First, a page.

Exercises in Control is a compelling short story collection by award-winning writer Annabel Banks and I greedily swallowed it whole. Each story stands alone though there are strong themes of free will versus invisible external forces, of harm and safety, that weave themselves throughout the collection.
The first story in this collection titled ‘Payment to the Universe’ sets the tone for this rest of this collection and begins with a cleaner commencing her shift in an office. We get lost in the minutiae of the protagonist’s routine and internal monologue before we are led to a concluding scene that pulls the reader up sharply. This story introduces the reader to an ever-present theme of rules and control, inviting us to question the rules that are opposed upon that characters we meet, whether they be self-imposed or forced. At one point the cleaner in this story bargains with cosmic forces, reasoning that a deed completed during the shift will pay off positively because, ‘It is payment to the universe, so that perhaps the cigarette you’ll have on the walk home won’t be the one to give you cancer.’
This bargain with cosmic forces is echoed in other stories such ‘Rites of Passage’ which introduces a couple on a date which appears to be going well until the girl ends up in a physically precarious situation. The cosmic force in this tale takes the form of superstition. The guy jokingly speculates about a fabricated superstition involving the Cornish beach on which they find themselves. Regardless of the fact that this superstition was innovated on the spot by her date, she chooses to believe in the potential threat presented to her by this scenario and refuses to move from her awkward and uncomfortable position on the beach, saying that, ‘As long as I stay here. I’ll be just fine.’ This story employs the absurd to great effect in order to explore ideas of rules and safety, of obedience and avoiding harm. It is both comic and intelligent because it subtly presents the idea of how we impose rules upon ourselves in order to feel safe.
Banks’ versatility is highlighted in her stories that are narrated in the first person, particularly in ‘Momentum and Harmless’, which has such an immediate voice that is reads like a dramatic monologue told by a college student navigating unwanted male attention. When she talks about the fine line this character walks when met with unsolicited attention and demands to ‘smile’. Engaging brings on more unwanted attention whereas ignoring these leaves her open to aggression ‘…where’s the harm, you stuck up bitch?’ This theme of rules and safety is echoed in many stories, and the risk of harm often comes in the form of male aggression or violence, from the verbal abuse in that retort, to consensual violence, or supressed violence in the story ‘With Compliments’, ‘…and she will say something to annoy him…This time he will let it go, sit on his hands til they tingle and die.’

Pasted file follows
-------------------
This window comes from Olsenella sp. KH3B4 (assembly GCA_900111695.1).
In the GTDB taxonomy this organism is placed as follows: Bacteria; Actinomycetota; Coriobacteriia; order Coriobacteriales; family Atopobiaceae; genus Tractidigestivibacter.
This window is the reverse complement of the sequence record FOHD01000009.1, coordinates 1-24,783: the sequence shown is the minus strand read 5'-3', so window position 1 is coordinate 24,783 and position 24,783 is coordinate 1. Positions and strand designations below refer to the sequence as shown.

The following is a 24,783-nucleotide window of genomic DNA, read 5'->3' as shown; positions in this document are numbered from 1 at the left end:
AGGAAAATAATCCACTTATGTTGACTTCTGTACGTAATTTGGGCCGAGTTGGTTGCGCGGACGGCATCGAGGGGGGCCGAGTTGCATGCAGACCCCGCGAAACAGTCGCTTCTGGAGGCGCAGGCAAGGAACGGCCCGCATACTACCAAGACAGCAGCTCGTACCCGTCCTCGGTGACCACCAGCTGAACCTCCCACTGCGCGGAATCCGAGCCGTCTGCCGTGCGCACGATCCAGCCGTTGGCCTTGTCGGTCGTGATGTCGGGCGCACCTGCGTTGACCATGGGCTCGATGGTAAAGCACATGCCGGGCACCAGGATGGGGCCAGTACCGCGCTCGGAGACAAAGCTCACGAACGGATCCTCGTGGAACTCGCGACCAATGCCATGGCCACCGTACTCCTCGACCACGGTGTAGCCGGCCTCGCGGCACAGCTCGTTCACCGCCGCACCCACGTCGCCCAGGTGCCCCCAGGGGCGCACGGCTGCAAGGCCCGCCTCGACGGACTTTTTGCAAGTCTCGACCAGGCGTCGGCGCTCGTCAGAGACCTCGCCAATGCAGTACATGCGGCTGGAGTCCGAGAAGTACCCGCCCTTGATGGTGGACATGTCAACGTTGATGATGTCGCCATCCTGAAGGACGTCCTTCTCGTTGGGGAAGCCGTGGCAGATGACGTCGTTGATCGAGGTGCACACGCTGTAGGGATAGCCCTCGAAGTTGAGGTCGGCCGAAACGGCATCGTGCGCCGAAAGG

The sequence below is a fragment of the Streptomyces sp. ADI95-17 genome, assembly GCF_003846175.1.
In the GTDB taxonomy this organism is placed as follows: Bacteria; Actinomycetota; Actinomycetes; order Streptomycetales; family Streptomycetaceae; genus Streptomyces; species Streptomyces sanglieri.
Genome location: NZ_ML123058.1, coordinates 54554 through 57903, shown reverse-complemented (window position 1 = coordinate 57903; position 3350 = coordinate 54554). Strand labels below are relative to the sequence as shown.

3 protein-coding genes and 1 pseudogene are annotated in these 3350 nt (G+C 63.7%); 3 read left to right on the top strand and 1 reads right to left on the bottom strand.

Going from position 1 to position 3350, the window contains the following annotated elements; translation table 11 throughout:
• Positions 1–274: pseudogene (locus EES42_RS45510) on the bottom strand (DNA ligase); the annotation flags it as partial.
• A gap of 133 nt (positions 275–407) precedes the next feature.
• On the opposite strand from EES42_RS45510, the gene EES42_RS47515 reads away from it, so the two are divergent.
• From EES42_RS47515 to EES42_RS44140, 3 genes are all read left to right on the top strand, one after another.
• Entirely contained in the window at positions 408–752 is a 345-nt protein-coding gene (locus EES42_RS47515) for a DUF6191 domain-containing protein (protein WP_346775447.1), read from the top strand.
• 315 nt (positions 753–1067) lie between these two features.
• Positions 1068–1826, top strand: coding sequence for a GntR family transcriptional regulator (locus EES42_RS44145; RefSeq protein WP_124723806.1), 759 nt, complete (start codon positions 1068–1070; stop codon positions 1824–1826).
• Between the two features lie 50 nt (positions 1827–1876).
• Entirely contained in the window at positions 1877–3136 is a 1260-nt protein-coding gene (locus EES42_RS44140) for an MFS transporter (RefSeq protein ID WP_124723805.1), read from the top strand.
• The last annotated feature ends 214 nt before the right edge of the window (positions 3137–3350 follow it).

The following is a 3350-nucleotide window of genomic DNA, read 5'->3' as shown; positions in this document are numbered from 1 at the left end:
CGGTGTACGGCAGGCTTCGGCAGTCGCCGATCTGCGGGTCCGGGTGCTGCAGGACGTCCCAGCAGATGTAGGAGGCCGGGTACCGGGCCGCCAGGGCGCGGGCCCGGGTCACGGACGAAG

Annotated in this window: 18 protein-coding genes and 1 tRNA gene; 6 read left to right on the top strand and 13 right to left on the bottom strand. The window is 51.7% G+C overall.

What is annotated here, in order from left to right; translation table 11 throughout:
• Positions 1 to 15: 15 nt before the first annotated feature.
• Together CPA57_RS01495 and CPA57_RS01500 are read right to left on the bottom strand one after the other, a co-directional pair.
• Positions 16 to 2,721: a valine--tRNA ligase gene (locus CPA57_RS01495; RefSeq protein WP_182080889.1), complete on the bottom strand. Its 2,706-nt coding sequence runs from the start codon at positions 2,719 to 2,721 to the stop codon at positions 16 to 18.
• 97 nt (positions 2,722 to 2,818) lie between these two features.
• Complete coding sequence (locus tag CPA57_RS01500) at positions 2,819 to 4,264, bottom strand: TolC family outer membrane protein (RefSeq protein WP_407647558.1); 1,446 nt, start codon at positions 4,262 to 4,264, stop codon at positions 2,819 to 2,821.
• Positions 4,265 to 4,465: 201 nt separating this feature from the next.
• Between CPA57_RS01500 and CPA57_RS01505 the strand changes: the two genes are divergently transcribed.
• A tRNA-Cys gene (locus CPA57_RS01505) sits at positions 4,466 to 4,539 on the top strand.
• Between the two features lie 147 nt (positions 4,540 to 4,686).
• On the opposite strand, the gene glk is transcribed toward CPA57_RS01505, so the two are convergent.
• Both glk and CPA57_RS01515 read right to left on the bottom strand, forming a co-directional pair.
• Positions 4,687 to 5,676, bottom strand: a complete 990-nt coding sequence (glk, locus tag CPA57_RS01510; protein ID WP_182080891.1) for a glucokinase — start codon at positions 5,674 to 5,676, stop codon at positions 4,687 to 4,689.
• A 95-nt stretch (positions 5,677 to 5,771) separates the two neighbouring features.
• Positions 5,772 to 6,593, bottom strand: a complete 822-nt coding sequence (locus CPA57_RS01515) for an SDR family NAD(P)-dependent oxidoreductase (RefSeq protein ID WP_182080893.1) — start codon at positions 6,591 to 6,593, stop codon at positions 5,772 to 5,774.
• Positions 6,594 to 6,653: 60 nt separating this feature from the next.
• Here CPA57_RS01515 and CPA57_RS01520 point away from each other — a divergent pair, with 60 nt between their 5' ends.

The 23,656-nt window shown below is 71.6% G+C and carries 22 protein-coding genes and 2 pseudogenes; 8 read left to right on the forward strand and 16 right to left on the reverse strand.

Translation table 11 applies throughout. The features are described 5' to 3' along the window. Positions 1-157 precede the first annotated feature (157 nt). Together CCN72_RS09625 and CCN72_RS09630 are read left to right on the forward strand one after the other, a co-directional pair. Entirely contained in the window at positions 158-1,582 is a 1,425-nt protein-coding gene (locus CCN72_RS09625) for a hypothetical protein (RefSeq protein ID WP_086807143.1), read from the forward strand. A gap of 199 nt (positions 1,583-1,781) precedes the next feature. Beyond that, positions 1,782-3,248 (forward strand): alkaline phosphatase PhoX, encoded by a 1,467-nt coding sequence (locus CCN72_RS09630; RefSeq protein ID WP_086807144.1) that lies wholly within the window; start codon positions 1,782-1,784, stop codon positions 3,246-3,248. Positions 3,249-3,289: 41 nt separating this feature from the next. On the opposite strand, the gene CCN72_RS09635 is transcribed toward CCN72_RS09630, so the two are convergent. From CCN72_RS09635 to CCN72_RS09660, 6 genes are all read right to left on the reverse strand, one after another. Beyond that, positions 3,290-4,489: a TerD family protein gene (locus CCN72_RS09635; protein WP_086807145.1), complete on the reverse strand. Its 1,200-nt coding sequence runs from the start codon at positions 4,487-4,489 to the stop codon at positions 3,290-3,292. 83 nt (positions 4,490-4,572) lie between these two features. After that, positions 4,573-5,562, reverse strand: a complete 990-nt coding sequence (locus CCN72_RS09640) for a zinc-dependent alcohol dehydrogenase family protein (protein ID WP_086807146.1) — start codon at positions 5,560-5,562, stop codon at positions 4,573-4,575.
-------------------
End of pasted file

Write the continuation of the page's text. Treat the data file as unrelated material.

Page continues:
Violence, control, and obeying the rules come together all the more viscerally in the aptly titled ‘The Higgins Method’. The title relates to a method of dog training that encourages dogs to exercise free will, provoking thoughts about the external forces and voices that we allow to influence us. This is a tale about a celebrity coping with leaving an abusive with a focus on speech, and voice. We learn that she is a singer and that her partner ‘trains’ her speech, ‘…he’d remained silent that time he’d held my hand over the kettle to teach me about glottal stops. BuT-ter. BuT-ter.’
Exercises in Control succeeds in juxtaposing the ordinary with the extraordinary, the mundane with the shocking and at times, absurd. Many of the stories present characters in everyday scenarios; at the supermarket, at work, on the commute to work, yet each managed to catch me off guard and surprise me in the direction which the tales took. The result was both entertaining and thought-provoking. Banks’ stories scratch beneath the surface of the ordinary to reveal the dark messiness that we both turn away from and are familiar with.
Since completely a Masters in Creative Writing at Glasgow University, Yasmina’s short fiction has been published online and in print in anthologies and literary journals, most recently in 24 Stories (an anthology in aid of the Grenfell Tower survivors), Litro Magazine and Gordon Square Review. Her creative non-fiction is published in Shooter Literary Magazine and her poetry is on By&By Literary Journal. She lives in London where she teaches English and takes care of her family.
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